By the end of August, if Tehran’s plans progress as announced, Iranians going online will find themselves restricted to communicating only with each other—under the watchful eye of Iran’s cyber censors.
Plans for an all-Iranian intranet to replace access to the Web were announced in early July by Iran’s Communication and Information Minister (an Orwellian title if ever there was one), Reza Taqipour Anvari. From Tehran’s point of view, a “National Internet”—or “Clean Internet,” as it is also described—would take already considerable efforts at control to a new level.
There are also plans for a national Iranian search engine, “Ya Haq” (Oh Just One), which is scheduled to debut in early 2012. The purported aim is to “better manage national emails and information gathering within the country and improve security,” the minister said. From a government point of view, this is eminently desirable.
The position of the Iranian government vis-à-vis the Internet has evolved dramatically over the past decade. Initially, according to Freedom House’s “Freedom on the Net 2011,” Tehran regarded the Internet as a catalyst for economic and scientific development. It was first introduced into the country by the Iranian government in the 1990s, and the government of President Mohammad Khatami invested heavily in Internet infrastructure, connecting cities with fiber-optic cables. By the beginning of 2000, there were 625,000 Internet users in Iran; just five years later, several million.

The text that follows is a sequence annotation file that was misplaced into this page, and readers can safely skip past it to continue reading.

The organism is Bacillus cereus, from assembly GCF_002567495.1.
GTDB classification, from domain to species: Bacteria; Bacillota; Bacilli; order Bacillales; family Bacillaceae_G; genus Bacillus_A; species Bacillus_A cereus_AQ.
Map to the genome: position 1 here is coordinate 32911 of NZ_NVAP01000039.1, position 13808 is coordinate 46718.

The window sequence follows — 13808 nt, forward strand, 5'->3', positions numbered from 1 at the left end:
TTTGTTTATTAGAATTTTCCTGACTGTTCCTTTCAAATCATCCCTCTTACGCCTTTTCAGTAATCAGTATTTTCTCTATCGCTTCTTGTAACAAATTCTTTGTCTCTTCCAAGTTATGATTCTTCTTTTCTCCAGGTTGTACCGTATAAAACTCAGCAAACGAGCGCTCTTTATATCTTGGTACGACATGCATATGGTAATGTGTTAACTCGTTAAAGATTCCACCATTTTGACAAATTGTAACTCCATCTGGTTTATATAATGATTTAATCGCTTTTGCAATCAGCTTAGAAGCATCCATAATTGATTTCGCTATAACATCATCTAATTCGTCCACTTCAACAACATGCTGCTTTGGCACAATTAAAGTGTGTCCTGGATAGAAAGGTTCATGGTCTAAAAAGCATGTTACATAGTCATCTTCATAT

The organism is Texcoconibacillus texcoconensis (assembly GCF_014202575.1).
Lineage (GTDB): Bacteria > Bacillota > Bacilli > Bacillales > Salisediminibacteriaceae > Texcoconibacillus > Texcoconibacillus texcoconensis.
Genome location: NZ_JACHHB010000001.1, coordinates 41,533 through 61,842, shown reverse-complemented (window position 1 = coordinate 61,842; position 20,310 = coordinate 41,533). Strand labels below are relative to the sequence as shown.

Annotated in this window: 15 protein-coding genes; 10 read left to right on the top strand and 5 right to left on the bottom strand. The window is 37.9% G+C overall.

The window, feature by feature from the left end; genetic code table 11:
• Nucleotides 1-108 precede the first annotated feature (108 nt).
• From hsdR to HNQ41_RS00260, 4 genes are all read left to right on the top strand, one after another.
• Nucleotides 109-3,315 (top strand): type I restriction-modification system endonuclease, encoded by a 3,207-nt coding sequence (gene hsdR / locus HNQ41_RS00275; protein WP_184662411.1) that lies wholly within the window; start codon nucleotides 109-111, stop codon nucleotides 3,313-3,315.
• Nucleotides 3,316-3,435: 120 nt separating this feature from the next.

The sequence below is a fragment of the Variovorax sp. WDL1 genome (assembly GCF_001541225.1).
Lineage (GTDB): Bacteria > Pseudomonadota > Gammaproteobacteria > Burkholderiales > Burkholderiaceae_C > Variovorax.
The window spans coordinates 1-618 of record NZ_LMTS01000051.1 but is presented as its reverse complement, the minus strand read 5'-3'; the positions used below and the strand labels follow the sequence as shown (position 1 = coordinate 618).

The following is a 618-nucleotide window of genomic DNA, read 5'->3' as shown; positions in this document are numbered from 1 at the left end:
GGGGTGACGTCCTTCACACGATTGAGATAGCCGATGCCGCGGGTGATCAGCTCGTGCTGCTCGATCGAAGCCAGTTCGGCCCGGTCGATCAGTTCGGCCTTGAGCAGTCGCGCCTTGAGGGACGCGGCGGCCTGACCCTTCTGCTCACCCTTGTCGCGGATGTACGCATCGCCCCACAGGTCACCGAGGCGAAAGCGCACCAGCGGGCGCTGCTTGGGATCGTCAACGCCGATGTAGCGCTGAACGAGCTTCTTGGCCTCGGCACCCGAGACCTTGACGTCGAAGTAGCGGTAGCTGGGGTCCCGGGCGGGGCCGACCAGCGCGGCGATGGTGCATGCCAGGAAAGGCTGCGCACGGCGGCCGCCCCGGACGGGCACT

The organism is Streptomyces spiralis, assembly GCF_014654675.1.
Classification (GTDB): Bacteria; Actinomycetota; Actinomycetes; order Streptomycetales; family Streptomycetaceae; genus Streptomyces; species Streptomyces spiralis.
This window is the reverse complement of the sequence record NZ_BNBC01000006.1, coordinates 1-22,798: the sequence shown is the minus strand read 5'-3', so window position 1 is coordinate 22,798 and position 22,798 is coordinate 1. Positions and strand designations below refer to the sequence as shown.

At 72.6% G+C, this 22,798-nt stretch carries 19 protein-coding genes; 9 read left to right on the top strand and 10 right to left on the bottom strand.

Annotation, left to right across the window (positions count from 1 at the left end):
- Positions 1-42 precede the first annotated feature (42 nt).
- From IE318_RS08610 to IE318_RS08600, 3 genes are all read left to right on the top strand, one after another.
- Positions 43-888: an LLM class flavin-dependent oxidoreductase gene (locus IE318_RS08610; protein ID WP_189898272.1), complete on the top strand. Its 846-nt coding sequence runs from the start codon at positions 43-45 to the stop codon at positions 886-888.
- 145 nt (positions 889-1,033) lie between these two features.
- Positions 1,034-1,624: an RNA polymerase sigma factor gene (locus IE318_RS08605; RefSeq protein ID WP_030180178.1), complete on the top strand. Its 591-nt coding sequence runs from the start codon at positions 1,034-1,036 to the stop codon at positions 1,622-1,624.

Today, the Internet reaches one-third of Iran’s 75 million people. Iran has had one of the most active and thriving Internet communities, particularly excelling in poetry and blogs. However, in 2001, Supreme leader Ali Khatami and the Cultural Revolution High Council began to clamp down on freedom of expression online, as Internet activism was perceived as a political threat. Following the June 2009 presidential election, Internet censorship went into high gear with the creation of the Iranian Cyber Army. The 2011 Freedom House report ranks Iran as “Not Free,” with rampant website blocking, political censorship, and arrests of bloggers and online users.
From the perspective of Iran’s burgeoning generation of bloggers, citizen reporters, and Web activists, the arrival of an Iranian intranet would be a further blow and a technological challenge. Try as they might, for countries like Iran, China, and Cuba, controlling the march of technology is a constant and consuming effort. As has invariably been the case with other attempts at controlling freedom-advancing technologies—from the printed word to fax machines, satellite dishes, and cell phones—this tug-of-war will eventually favor those who seek freedom. They very much deserve our support and aid.